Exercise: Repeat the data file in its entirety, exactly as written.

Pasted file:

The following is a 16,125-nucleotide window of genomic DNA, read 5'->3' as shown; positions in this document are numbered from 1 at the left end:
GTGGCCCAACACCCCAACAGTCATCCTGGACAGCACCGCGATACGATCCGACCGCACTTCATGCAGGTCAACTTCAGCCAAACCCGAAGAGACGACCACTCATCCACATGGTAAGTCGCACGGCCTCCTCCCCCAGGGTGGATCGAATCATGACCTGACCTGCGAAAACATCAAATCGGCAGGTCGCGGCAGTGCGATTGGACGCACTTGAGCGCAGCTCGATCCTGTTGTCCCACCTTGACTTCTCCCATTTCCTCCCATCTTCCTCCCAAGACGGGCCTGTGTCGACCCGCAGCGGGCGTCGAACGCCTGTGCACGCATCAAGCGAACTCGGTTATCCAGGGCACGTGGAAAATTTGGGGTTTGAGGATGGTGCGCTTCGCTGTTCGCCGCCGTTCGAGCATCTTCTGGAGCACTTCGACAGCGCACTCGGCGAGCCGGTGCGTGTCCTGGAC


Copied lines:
The following is a 16,125-nucleotide window of genomic DNA, read 5'->3' as shown; positions in this document are numbered from 1 at the left end:
GTGGCCCAACACCCCAACAGTCATCCTGGACAGCACCGCGATACGATCCGACCGCACTTCATGCAGGTCAACTTCAGCCAAACCCGAAGAGACGACCACTCATCCACATGGTAAGTCGCACGGCCTCCTCCCCCAGGGTGGATCGAATCATGACCTGACCTGCGAAAACATCAAATCGGCAGGTCGCGGCAGTGCGATTGGACGCACTTGAGCGCAGCTCGATCCTGTTGTCCCACCTTGACTTCTCCCATTTCCTCCCATCTTCCTCCCAAGACGGGCCTGTGTCGACCCGCAGCGGGCGTCGAACGCCTGTGCACGCATCAAGCGAACTCGGTTATCCAGGGCACGTGGAAAATTTGGGGTTTGAGGATGGTGCGCTTCGCTGTTCGCCGCCGTTCGAGCATCTTCTGGAGCACTTCGACAGCGCACTCGGCGAGCCGGTGCGTGTCCTGGAC